Kwispaa LNG an opportunity for Huu-ay-aht First Nations

Co-management with Steelhead LNG is history-making

Huu-ay-aht First Nations citizens made history last year by becoming the first Nation in British Columbia to approve the co-managed development of a liquefied natural gas facility on their traditional territory.

On Monday, Jan. 8, members from both Huu-ay-aht First Nation and Steelhead LNG were in Port Alberni council chambers to provide more information about the Kwispaa LNG project.

The proposed natural gas liquefaction and export facility was given the go-ahead after a community referendum resulted in a 70 percent vote in favour in March 2017. The positive vote meant that Steelhead LNG, a Canadian company based out of Vancouver, would develop the LNG project through a co-management relationship with the Huu-ay-aht.

Carol Greaves, the community relations lead at Steelhead LNG, explained that the facility will export approximately 24 million tonnes of liquefied natural gas per year, which will be largely transported overseas to countries such as China and India, to offset coal production. The feed gas for the facility will be Canadian natural gas from northeastern British Columbia and northwestern Alberta.

A pipeline, expected to span 1,000 km, will transport this gas to the Kwispaa LNG facility. Steelhead plans to use about 500 km of existing right-of-ways for this pipeline.

“We are working hard to create a project that delivers value to the community,” said Greaves on Monday.

The facility will not be a land-based facility, but an at-shore facility, meaning it will be moored to jetties in the water to reduce the environmental impact.

Greaves added that Steelhead hopes to spend the rest of this year working on the final front end engineering and design work, with the first cargo delivered in 2024. An environmental assessment still needs to be completed.

“We’re at the very early stages of this project,” said Greaves.

For members of Huu-ay-aht, the co-managed project is a step towards reconciliation.

Chief Councillor Robert Dennis Sr. explained that the Huu-ay-aht have taken great strides in economic development since signing a treaty to become self-governing in 2011. “We’re attempting to rebuild our nation,” said Dennis. “We’re attempting to rebuild our status that we once had. We’re attempting to reconcile…to restore the heart of our people.”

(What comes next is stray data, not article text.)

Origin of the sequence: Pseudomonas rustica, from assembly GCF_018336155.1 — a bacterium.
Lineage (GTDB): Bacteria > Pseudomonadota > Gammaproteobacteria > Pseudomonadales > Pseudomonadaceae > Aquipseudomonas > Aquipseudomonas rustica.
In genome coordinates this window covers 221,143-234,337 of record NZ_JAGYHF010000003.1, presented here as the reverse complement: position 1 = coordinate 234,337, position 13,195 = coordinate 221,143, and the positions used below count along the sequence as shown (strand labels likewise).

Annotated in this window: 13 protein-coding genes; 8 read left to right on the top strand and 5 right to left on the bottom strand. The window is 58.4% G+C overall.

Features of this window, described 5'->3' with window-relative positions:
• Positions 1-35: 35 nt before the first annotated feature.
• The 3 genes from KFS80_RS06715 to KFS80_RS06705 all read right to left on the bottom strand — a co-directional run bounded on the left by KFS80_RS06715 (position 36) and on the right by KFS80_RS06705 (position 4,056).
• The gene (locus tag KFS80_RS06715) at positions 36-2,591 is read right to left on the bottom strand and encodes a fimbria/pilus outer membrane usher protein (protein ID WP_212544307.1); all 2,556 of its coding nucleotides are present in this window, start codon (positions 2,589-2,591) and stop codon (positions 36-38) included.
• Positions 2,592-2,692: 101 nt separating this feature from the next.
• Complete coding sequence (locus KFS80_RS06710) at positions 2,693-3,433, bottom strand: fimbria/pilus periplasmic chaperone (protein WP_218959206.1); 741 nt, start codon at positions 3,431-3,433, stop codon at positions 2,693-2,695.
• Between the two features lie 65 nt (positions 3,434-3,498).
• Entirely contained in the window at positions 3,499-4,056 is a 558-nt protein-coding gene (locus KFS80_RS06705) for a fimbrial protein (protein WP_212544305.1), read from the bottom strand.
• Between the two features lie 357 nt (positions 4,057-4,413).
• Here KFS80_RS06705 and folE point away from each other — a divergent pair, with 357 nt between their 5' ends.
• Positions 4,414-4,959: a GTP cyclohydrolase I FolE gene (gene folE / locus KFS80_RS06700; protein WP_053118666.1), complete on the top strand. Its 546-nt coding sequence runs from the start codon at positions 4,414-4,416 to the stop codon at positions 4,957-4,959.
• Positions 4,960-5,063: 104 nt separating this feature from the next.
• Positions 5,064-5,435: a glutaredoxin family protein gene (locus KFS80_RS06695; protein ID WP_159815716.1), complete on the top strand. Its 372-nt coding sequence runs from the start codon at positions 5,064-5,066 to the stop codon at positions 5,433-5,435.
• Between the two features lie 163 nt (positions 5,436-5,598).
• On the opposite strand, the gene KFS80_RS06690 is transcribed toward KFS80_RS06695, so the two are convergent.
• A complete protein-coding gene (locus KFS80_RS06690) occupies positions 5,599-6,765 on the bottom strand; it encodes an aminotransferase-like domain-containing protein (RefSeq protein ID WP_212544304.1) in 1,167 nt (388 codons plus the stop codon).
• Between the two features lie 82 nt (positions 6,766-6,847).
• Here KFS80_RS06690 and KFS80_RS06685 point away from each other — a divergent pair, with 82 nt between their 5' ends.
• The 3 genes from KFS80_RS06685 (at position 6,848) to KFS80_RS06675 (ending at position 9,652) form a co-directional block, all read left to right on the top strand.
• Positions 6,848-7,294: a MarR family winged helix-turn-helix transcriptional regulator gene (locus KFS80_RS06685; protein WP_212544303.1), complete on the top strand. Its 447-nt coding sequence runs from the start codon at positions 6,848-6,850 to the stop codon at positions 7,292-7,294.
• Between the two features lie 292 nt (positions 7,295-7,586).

He explained that Huu-ay-aht First Nation is in an ideal co-management position, with a facility that is entirely within their territory, and a Project Oversight Board that will consist of three members of Huu-ay-aht and three members of Steelhead LNG.

“We have the support of our people, we have the support of our hereditary chiefs and we have the support of our council for this project,” said Dennis.

Jeff Cook, a Huu-ay-aht First Nation ha’wiih (hereditary chief), added that the project will create meaningful employment, not only for the Nation, but for local communities. He summarized that there will be up to 2,000 construction jobs available during the construction of the facility, as well as up to 400 direct long-term jobs during its operation.

“There’s a huge impact if we carry this forward,” he said.

The purpose of the delegation on Monday was simply to provide information about Kwispaa LNG, so council did not make any formal motion of support for the project.

elena.rardon@albernivalleynews.com

Just Posted

Lack of security: why Vancouver Island food production is on the decline

Big Read: agriculture a big, expensive commitment as advocates push to make us more food secure

Port Alberni campground featured in BC Ferries Vacations

China Creek Campground in the Alberni Valley will be highlighted as part… Continue reading

City of Port Alberni puts money into park improvements

Roger Creek, Blair parks receiving upgrades this spring, summer

City of Port Alberni ponders social development

Social planning commission would outlast councils

UPDATED: Nuu-chah-nulth First Nations ready to negotiate for fishing rights

Nations call on federal gov’t to settle fishing rights ‘within the true meaning of reconciliation’

VIDEO: Moose found licking salt off B.C. man’s pickup truck

Tab Baker was in his garage in Prince George when the small moose gave his truck a clean

New spill response bases on hold as pipeline paused

Future of six new bases, 125 jobs, on Vancouver Island in limbo over Kinder Morgan decision

Half-naked shooter guns down four, runs away in Nashville Waffle House shooting

Nashville police say they are looking for Travis Reinking in connection with the shooting

Child’s body found in river downstream from where boy went missing during flood

Three-year-old Kaden Young was swept out of his mother’s arms in February

B.C. VIEWS: Eliminating efficiency for farm workers

Don’t worry, NDP says, the B.C. economy’s booming

B.C. student makes short-list for autism advocacy award

Brody Butts honoured for his role as a mentor and self-advocate

Austin Powers ‘Mini-Me’, Verne Troyer, dies at 49

Facebook page confirmed his death Saturday afternoon

Alberta man dead after snowmobile collision on B.C. mountain

The incident occurred on Boulder Mountain Friday morning

B.C. parents grieving teen’s overdose death say it started with opioid prescription

Elliot Eurchuk, 16, died at his Oak Bay home Friday, after taking street drugs

Most Read